Another centimeter-deep celebio from King (Madonna, 1991; Everybody Loves Oprah!, 1987, etc.), and one with no research acknowledgements, pointing up King's failure to land an interview with Hall or anyone close to him. As with Oprah and Madonna, King again chooses a subject whose big mouth supplies the author with magnetic filler for lending a sense of life here and there. Hall was born in Cleveland to an abusive Baptist preacher 20 years older than his wife, and today attributes his talk-show smarts to time spent watching his dad work the church crowd. A single child, Hall would stay up late to watch TV and found his real family of friends on The Tonight Show. Like Johnny Carson, he became a drummer and child magician. In high school, Hall was ever the class clown and, with his first tape recorder, seriously began interviewing classmates, much to the despair of their embarrassed parents. At Kent State, he brought down the house in his speech class when he announced that ``I plan on making my living with my oratory skills, and I'd like to be a talk-show host.'' In short, Hall was as born to the tube as Mozart was to the pianoforte. Hall began moving into the big time as a warm-up act for the Temptations, Dionne Warwick, and Nancy Wilson. His buddy Eddie Murphy drafted him into Coming to America as the hero's sidekick and, though the moneymaking film turned off most critics, reviewers singled out Hall's performance. Meanwhile, Hall had long seen a hole in late-night talk shows—blacks didn't get to chat with Carson as often as whites—so he chose to become ``bicultural'' on his late show. His self-definition: ``I'm just a guy from Cleveland. I ask real ordinary Midwestern questions.'' But he wears $900 suits. Mr. Stardust battles bad vibes from the critics and wins the moon. (Photos—not seen.)

Pub Date: Jan. 21, 1993

ISBN: 0-688-10827-X

Page Count: 224

Publisher: Morrow/HarperCollins

Review Posted Online: May 20, 2010

Kirkus Reviews Issue: Dec. 1, 1992

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Stricter than, say, Bergen Evans or W3 ("disinterested" means impartial — period), Strunk is in the last analysis...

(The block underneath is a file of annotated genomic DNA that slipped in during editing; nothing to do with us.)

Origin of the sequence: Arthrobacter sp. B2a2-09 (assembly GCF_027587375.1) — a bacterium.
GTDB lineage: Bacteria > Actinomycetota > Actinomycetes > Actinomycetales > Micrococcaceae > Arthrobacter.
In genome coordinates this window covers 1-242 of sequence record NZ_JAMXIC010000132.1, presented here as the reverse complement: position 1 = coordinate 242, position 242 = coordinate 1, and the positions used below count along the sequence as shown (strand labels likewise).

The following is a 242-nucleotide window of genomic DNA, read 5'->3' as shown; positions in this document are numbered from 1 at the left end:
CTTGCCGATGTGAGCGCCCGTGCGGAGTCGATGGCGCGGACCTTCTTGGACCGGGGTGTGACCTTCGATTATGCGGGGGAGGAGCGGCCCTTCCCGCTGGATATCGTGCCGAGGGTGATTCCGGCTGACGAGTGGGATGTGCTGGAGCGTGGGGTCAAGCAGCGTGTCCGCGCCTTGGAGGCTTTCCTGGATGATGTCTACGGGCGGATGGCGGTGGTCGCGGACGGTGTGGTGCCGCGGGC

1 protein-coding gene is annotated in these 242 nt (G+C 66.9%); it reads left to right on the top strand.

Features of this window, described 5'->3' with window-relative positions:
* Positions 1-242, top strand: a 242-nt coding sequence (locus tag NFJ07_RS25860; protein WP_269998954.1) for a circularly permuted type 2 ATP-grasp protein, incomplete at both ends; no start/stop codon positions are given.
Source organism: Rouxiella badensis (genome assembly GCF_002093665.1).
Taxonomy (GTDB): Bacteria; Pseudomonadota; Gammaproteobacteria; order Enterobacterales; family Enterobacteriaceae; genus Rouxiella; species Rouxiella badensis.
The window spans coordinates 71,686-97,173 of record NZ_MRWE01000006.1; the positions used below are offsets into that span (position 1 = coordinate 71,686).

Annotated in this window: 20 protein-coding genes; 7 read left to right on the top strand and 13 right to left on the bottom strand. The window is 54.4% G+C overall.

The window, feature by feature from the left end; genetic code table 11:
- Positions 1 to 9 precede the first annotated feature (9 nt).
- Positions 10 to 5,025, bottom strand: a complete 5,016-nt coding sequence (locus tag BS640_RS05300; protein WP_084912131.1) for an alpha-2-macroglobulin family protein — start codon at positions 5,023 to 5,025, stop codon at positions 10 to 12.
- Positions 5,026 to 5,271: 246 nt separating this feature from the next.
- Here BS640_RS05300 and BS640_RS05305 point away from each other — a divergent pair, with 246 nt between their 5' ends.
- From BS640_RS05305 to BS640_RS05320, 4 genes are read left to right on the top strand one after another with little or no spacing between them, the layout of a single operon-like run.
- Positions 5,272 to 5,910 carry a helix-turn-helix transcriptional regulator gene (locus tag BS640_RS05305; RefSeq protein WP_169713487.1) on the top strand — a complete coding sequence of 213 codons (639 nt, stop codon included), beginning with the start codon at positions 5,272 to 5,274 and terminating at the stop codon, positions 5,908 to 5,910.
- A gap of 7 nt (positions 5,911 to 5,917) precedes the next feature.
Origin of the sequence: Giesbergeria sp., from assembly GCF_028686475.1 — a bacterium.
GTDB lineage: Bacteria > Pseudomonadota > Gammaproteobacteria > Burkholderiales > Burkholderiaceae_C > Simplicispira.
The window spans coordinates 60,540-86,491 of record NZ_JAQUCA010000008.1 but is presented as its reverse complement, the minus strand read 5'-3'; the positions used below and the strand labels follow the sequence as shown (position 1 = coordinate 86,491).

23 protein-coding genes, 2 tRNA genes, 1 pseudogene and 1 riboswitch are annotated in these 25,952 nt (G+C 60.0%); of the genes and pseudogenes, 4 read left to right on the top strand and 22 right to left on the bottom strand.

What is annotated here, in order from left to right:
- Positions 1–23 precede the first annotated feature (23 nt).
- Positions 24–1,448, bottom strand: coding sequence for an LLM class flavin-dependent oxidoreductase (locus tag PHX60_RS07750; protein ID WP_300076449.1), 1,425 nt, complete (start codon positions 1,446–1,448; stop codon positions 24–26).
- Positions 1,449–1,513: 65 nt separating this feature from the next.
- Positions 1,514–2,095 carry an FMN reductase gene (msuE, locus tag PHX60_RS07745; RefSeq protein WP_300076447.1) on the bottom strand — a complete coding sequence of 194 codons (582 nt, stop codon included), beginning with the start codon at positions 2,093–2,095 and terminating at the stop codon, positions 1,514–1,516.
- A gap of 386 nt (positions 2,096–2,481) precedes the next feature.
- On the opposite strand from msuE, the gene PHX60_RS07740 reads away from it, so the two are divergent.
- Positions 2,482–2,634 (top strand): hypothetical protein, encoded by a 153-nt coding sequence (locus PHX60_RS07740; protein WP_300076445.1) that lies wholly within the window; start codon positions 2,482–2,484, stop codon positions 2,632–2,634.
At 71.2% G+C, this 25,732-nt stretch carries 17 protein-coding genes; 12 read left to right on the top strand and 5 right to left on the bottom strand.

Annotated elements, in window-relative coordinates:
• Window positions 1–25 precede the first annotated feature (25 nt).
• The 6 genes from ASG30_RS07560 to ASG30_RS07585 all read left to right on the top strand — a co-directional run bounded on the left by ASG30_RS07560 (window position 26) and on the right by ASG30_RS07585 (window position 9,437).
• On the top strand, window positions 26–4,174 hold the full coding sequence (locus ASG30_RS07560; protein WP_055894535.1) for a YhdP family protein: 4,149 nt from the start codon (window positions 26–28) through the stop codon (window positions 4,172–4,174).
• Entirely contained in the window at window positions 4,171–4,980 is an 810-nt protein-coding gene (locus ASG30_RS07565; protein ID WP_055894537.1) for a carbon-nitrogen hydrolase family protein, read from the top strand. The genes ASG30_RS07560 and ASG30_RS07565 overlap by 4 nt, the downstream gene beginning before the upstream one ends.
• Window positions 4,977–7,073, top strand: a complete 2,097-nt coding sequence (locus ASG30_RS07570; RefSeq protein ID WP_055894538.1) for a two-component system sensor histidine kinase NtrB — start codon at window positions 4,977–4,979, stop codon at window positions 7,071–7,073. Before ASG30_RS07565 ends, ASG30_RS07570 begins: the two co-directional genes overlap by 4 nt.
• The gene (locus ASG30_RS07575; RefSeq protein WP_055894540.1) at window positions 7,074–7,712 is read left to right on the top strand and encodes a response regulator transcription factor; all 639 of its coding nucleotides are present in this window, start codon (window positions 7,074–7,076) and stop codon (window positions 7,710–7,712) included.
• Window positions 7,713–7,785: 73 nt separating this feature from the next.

Privately published by Strunk of Cornell in 1918 and revised by his student E. B. White in 1959, that "little book" is back again with more White updatings.

Stricter than, say, Bergen Evans or W3 ("disinterested" means impartial — period), Strunk is in the last analysis (whoops — "A bankrupt expression") a unique guide (which means "without like or equal").

Pub Date: May 15, 1972

ISBN: 0205632645

Page Count: 105

Publisher: Macmillan

Review Posted Online: Oct. 28, 2011

Kirkus Reviews Issue: May 1, 1972

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Possibly inspired by the letters Cleary has received as a children's author, this begins with second-grader Leigh Botts' misspelled fan letter to Mr. Henshaw, whose fictitious book itself derives from the old take-off title Forty Ways W. Amuse a Dog. Soon Leigh is in sixth grade and bombarding his still-favorite author with a list of questions to be answered and returned by "next Friday," the day his author report is due. Leigh is disgruntled when Mr. Henshaw's answer comes late, and accompanied by a set of questions for Leigh to answer. He threatens not to, but as "Mom keeps nagging me about your dumb old questions" he finally gets the job done—and through his answers Mr. Henshaw and readers learn that Leigh considers himself "the mediumest boy in school," that his parents have split up, and that he dreams of his truck-driver dad driving him to school "hauling a forty-foot reefer, which would make his outfit add up to eighteen wheels altogether. . . . I guess I wouldn't seem so medium then." Soon Mr. Henshaw recommends keeping a diary (at least partly to get Leigh off his own back) and so the real letters to Mr. Henshaw taper off, with "pretend," unmailed letters (the diary) taking over. . . until Leigh can write "I don't have to pretend to write to Mr. Henshaw anymore. I have learned to say what I think on a piece of paper." Meanwhile Mr. Henshaw offers writing tips, and Leigh, struggling with a story for a school contest, concludes "I think you're right. Maybe I am not ready to write a story." Instead he writes a "true story" about a truck haul with his father in Leigh's real past, and this wins praise from "a real live author" Leigh meets through the school program. Mr. Henshaw has also advised that "a character in a story should solve a problem or change in some way," a standard juvenile-fiction dictum which Cleary herself applies modestly by having Leigh solve his disappearing lunch problem with a burglar-alarmed lunch box—and, more seriously, come to recognize and accept that his father can't be counted on. All of this, in Leigh's simple words, is capably and unobtrusively structured as well as valid and realistic. From the writing tips to the divorced-kid blues, however, it tends to substitute prevailing wisdom for the little jolts of recognition that made the Ramona books so rewarding.

Pub Date: Aug. 22, 1983

ISBN: 143511096X

Page Count: 133

Publisher: Morrow/HarperCollins

Review Posted Online: Oct. 16, 2011

Kirkus Reviews Issue: Aug. 1, 1983

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